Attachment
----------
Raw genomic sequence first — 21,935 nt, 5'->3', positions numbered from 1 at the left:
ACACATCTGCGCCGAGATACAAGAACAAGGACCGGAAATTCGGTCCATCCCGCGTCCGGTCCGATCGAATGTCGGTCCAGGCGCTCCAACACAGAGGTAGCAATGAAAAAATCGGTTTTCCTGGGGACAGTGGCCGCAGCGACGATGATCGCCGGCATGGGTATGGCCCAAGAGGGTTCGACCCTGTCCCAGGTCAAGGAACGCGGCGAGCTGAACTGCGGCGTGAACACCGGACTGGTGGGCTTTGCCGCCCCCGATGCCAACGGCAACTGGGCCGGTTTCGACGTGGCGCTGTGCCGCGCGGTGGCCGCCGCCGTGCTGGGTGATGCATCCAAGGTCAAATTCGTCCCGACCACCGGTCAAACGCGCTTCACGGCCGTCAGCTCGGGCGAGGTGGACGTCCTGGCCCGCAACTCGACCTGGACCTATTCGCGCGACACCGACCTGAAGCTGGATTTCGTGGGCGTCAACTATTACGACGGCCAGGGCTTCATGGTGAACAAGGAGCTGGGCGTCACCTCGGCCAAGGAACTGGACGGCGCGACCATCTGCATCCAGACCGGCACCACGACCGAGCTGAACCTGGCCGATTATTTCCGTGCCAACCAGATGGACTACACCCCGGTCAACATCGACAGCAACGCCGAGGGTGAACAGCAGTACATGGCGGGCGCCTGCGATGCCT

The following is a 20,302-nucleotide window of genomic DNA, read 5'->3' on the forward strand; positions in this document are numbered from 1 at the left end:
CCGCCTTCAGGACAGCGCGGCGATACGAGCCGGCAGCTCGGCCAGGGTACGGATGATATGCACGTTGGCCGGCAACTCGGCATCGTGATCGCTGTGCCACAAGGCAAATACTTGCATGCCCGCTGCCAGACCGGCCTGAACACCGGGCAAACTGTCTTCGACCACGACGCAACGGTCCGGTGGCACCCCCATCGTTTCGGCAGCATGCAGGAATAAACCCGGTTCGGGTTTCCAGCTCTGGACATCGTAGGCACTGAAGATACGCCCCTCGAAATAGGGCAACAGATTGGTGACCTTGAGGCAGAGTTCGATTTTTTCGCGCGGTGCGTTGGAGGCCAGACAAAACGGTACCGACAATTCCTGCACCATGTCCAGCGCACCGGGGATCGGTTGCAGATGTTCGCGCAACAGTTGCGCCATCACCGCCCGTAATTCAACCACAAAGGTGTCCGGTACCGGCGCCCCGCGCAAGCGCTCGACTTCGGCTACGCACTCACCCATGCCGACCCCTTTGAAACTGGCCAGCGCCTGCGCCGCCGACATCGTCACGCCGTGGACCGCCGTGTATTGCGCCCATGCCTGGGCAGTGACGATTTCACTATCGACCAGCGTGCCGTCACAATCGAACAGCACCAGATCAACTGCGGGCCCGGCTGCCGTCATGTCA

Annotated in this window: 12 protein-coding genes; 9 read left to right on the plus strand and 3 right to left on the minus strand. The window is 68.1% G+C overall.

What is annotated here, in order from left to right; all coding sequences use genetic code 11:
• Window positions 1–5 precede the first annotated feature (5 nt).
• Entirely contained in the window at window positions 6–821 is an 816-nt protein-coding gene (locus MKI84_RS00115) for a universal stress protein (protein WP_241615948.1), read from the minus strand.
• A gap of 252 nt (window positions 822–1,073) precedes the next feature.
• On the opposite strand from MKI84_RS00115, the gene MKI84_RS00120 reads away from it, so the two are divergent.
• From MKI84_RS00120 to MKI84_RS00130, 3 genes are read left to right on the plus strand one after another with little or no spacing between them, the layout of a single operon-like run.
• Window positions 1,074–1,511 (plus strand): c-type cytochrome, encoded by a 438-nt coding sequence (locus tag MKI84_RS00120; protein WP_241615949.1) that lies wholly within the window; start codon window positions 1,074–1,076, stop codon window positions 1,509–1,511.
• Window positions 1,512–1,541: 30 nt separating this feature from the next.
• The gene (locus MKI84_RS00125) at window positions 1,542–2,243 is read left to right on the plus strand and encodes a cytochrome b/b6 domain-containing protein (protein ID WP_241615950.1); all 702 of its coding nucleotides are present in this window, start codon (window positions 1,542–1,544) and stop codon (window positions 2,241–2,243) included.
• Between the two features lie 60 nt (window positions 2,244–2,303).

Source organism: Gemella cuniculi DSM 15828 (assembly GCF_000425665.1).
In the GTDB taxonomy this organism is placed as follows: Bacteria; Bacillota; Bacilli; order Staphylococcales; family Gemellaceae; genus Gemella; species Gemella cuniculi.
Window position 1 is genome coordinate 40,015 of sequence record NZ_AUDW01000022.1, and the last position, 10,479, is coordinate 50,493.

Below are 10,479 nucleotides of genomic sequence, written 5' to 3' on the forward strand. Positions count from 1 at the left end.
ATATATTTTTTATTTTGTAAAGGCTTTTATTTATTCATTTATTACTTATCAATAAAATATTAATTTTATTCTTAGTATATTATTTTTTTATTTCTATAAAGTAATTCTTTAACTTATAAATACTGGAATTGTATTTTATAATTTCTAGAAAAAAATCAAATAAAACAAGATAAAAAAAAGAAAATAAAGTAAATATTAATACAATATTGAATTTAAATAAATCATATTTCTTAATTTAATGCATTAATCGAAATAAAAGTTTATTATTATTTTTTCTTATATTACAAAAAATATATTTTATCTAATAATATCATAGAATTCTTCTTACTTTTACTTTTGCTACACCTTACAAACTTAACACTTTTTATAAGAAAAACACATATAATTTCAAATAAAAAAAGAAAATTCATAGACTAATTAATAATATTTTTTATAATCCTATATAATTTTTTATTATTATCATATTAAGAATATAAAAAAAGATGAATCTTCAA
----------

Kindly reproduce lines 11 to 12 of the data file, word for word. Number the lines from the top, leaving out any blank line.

• From MKI84_RS00120 to MKI84_RS00130, 3 genes are read left to right on the plus strand one after another with little or no spacing between them, the layout of a single operon-like run.
• Window positions 1,074–1,511 (plus strand): c-type cytochrome, encoded by a 438-nt coding sequence (locus tag MKI84_RS00120; protein WP_241615949.1) that lies wholly within the window; start codon window positions 1,074–1,076, stop codon window positions 1,509–1,511.